It’s a New Year. The 2012 racing season is in the books and 2013 lies ahead.
It’s not unusual for triathletes to spend the first day of the new year hammering out a century ride to kick off the new season. Another option is a day of ball games on TV – the only carbs being consumed coming in the form of beer and chips. In either case, a lot of smack talk about the season ahead is usually part of the scenario.
But there’s a third option that some choose: To spend some “mind time” planning how to set yourself up for the season you want rather than talking smack and then just letting the season happen.
If you choose this third option, there are several questions that need to be addressed:
- What do I really want to make happen this year?
- What do I need to change to give me the best opportunity to accomplish this?
- Do I have the determination or will to live and train for it?
Understand from the outset that it’s easier and probably more fun to “go with the flow” and let life and the season just happen to you. You can enjoy ad hoc hammering sessions with the bikers, race whenever your friends are racing, and skip tough solo workouts when someone comes along and offers a more attractive alternative. For many, this is the best way to spend the season. But if you’re looking for a personal-best year, spending some quality time considering these three questions is a wise investment.
What Do I Really Want?
This is not a question of what you’d like or hope to have happen, but rather what you want enough to do everything in your power to make happen. A couple of ways to gauge the strength of your commitment are:
- Would you write your goals down and put it on your bathroom mirror or your ‘fridge where you (and perhaps others) will see it many times each day?
- If you spoke of it to others, could you do it in purely positive terms rather than couching it with ready-made excuses in case, in the end, you fall a little short?
This is a good time to make sure you understand a very important concept: You may possibly fall a little short of a goal to which you’ve been totally committed the entire season. This should not be considered failure if you’ve given it every single thing you had to give. It will have raised your level of performance and you can walk away with great pride in your accomplishment, whether your goal was winning or something else.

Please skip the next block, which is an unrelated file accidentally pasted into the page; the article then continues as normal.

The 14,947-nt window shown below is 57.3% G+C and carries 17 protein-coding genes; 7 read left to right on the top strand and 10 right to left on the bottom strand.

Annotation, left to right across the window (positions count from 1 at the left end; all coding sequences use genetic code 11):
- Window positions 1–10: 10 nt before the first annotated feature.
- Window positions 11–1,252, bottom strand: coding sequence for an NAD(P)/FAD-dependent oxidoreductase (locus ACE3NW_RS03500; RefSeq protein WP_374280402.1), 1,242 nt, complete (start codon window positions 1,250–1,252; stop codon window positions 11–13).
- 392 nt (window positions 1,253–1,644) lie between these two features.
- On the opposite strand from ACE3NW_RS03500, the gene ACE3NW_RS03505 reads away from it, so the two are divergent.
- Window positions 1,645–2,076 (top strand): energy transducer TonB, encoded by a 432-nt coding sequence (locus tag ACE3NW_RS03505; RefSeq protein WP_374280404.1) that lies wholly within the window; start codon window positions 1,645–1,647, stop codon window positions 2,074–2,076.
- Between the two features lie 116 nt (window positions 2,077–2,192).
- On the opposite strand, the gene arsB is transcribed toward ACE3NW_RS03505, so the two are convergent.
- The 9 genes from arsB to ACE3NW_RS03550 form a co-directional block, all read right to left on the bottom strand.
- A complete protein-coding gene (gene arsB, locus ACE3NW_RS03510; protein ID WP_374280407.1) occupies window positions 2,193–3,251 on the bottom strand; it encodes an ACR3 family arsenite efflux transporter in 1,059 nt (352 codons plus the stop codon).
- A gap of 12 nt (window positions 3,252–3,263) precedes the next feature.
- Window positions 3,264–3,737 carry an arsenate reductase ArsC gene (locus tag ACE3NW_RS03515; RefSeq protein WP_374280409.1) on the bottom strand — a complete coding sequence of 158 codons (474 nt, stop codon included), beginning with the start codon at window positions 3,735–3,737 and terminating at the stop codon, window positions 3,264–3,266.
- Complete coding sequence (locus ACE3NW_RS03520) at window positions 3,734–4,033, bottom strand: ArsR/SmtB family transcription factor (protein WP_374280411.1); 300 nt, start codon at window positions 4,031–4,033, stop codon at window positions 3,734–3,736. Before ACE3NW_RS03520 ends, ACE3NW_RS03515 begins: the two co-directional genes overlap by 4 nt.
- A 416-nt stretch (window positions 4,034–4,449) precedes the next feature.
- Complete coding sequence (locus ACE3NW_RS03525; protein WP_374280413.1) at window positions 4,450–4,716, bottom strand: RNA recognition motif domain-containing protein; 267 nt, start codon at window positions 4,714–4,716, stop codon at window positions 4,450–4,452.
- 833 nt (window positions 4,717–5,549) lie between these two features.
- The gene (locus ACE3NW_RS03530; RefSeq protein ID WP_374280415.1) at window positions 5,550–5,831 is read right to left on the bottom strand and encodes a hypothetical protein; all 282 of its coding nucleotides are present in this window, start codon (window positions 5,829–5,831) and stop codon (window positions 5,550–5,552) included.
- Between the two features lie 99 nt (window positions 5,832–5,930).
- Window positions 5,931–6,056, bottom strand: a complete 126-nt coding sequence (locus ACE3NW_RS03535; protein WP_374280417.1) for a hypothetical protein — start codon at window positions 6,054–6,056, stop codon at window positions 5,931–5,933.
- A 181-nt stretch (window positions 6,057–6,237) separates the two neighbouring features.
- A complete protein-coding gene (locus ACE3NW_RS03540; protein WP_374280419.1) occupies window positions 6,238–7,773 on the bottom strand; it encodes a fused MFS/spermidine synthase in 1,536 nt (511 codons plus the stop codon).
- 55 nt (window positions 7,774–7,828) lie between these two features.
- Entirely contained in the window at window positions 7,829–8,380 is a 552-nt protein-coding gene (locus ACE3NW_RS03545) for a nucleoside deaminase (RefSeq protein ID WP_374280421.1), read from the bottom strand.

Franz Klammer, an Olympic gold medalist in downhill skiing, once said: “To win, you must risk losing.” Employing this gutsy strategy, you don’t always nail it. Sometimes you lose. But sometimes you win and the wins are unbelievably satisfying and come only from being willing to stick your neck way out and go for it, when it’s something you truly want.
What Do I Need To Change?
“If you use the same recipe, you get the same bread.” Or to put it in terms that may be more appropriate to athletes: If it didn’t work well for you in the past, it probably won’t work well for you going forward.
We are creatures of habit and making changes in our training isn’t an easy thing to do – even if there’s no progress being made. A good first step is an honest assessment of training undertaken versus results produced. The second step is to courageously make changes where necessary and experiment with a new approach. Test yourself before starting something new and continually re-test for progress, making sure you’re always testing in like conditions. After an appropriate period of time, if there’s no progress being made, try a new approach. The early season is a good time for this trial-and-error exercise before nailing your training plan down as the race season draws near.
Several areas to be evaluated for potential improvement include:
- Scheduling rest/work
- Intensity level
- Core strength
- Specific discipline focus
Do I Have the Will?
It’s fairly easy to set goals, build plans and develop training sessions. It becomes more difficult when life starts interfering with those plans. And in the middle of a grueling training session or race, the commitment can really be tested. How much do I want it? Is it worth hurting this much? Am I taking all the fun out of this? All good questions.
It’s easy to see at the pro level: Many athletes have the talent and skill to win the race. But it’s the athlete who demonstrates the will to hang in when the going gets really tough who we later see on the podium. The same is true for amateurs, except the end result isn’t always the podium. Sometimes it’s the finish line before midnight or whatever you’ve set as your personal goal.
Without the will to hang onto the goal with every fiber of your being – to be willing to risk losing to win – all the goal setting and good training probably won’t be enough to get you what you really want.
Steve Prefontaine, a runner with arguably the strongest will of any athlete who ever lived said, “I sweat blood in training so I don’t have to in racing.”His approach was to go to the front, destroying those behind him, as he simply willed himself to the finish line before anyone else. This was his approach in every training session and every race. I’m not suggesting any of us adopt this strategy, which is generally a recipe for disaster. But his will to win is something that I believe is worth striving to emulate.
- What do you truly want?
- What do you need to change to get there?
- Do you have the will?
2013 – a new year – a new opportunity. Go make things happen! See you at the finish line.